Planning to consolidate your debt? You might be worried about what consolidation could do to your credit score. It’s common for many people to see their credit scores decline when they consolidate debt, at least in the beginning. As you pay down debt and reduce spending, you’ll probably see your score begin to climb.Continue reading
When you’re struggling to manage multiple debts, you might wonder if debt consolidation is a good fit for you. It works by combining your multiple payments, and due dates (not to mention the multiple logins you have for each payment) into one convenient monthly payment.Continue reading
Multiple debts lead to multiple accounts, interest rates, and payment due dates. Managing multiple debts can be difficult enough without the added stress of late or missed payments. If you feel like you’re drowning in debt, it may be time to consider debt consolidation.Continue reading
Almost everyone out there has some experience with a credit card. Unfortunately, some of us have been sucked into credit card companies’ business models of deception, luring customers into paying high interest rates and late fees. But while interest rates and late fees are key revenue sources for credit card companies, by and large, they’re not exactly predatory practices.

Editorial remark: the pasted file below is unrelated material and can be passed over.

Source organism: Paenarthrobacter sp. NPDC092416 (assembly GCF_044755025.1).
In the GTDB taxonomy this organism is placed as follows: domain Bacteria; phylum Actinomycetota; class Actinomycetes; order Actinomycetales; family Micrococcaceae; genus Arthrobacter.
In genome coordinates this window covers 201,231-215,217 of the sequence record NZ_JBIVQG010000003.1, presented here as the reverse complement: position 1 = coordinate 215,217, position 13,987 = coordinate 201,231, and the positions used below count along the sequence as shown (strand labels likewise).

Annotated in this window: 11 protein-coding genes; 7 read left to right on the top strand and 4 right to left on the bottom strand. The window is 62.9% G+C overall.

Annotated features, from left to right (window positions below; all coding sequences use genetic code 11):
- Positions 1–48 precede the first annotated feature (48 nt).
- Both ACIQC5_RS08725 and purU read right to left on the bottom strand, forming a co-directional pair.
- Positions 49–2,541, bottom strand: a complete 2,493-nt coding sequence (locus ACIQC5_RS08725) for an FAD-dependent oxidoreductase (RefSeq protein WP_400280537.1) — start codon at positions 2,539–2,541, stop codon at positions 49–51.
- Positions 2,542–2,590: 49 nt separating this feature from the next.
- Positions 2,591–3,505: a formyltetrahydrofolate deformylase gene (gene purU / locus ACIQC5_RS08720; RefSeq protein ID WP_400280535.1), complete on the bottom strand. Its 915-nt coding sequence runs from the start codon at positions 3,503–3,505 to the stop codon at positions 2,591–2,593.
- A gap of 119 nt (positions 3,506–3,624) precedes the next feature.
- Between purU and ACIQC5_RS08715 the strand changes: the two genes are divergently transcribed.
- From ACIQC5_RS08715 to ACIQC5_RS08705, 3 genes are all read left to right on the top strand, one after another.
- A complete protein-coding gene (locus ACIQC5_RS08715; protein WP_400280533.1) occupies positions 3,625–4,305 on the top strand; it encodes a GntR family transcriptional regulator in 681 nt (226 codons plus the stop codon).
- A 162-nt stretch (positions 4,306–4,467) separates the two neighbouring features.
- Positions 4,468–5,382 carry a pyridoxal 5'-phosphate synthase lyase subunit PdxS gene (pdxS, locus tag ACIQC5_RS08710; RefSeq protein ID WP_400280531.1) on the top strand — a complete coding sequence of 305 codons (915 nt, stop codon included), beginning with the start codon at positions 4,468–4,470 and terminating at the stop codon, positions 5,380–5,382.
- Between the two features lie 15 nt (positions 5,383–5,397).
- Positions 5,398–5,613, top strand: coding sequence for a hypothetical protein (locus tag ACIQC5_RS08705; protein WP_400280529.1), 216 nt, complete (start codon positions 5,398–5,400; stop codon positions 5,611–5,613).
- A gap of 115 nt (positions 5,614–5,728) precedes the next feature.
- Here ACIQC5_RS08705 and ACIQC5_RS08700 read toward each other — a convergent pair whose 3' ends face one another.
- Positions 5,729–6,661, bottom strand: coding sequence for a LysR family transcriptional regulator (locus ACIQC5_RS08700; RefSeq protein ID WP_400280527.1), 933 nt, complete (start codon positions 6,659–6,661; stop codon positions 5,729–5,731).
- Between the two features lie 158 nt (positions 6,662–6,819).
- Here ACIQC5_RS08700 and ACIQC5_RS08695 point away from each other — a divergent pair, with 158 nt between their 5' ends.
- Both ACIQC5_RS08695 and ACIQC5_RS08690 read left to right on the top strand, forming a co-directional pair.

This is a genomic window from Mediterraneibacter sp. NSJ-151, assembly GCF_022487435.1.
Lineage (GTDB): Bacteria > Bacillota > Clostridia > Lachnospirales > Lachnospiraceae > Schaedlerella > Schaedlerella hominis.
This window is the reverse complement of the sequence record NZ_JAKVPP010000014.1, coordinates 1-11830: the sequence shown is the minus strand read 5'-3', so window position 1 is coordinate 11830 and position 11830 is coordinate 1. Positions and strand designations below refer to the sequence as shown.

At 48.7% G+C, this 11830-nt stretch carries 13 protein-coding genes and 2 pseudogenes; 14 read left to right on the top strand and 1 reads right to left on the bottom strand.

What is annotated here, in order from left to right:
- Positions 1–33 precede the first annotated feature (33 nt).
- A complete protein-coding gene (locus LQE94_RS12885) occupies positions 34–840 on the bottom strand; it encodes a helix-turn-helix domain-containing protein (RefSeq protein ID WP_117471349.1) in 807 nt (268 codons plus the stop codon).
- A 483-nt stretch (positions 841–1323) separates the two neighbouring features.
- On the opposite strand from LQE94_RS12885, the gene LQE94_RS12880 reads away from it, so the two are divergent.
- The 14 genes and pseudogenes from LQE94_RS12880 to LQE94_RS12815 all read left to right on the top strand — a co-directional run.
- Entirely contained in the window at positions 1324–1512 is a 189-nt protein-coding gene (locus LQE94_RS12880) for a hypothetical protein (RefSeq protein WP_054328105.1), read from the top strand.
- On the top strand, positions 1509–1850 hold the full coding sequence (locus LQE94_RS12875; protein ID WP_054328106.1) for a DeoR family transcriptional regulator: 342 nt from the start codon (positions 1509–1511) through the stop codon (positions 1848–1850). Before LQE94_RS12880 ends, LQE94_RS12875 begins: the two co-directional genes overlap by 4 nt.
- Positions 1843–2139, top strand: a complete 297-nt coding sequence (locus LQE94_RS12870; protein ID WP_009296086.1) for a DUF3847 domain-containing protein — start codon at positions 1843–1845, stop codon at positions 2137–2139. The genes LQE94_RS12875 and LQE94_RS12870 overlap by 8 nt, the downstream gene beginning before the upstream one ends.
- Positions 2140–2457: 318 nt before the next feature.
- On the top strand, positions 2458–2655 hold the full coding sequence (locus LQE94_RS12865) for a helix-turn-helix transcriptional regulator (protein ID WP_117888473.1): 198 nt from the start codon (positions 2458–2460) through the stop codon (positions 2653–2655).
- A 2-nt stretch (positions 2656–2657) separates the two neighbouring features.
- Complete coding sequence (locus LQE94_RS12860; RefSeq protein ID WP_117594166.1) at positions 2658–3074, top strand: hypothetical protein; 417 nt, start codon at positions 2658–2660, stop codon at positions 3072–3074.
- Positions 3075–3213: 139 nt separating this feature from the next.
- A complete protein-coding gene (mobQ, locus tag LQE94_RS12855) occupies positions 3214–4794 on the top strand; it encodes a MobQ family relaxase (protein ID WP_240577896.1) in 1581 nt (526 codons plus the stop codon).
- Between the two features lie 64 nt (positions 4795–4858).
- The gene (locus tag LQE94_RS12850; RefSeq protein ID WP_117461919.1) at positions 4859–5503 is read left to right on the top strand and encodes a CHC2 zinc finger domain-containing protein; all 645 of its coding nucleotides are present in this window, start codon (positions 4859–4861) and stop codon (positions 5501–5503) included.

Summer isn’t for saving; it’s the season for spending. At least, that’s the message that many Americans relay when banks trot out their annual spending surveys.
When you’re focused on getting out of debt, most folks get caught up in the process and don’t think beyond achieving that goal. If this happened to you – don’t worry! It’s happened to almost everyone who’s successfully eliminated large credit card debts. But the fact is, if you are consistent and committed to paying off your debt, it will happen. So then what? If you don’t have a plan for what to do with your money once your debt is paid off, it can be all too easy to start a cycle of over-spending that will leave you where you started. Here are several things you need to do once your credit card debt is paid off.
The decision to get yourself out of debt is a life changer, if you are willing to make the necessary commitment that goes with that.
Getting out of debt involves more than just paying off a few credit cards. It means changing spending habits; learning to how to budget; knowing who and how much you owe; prioritizing debts; creating emergency and retirement funds; and knowing where to find help when you get off track.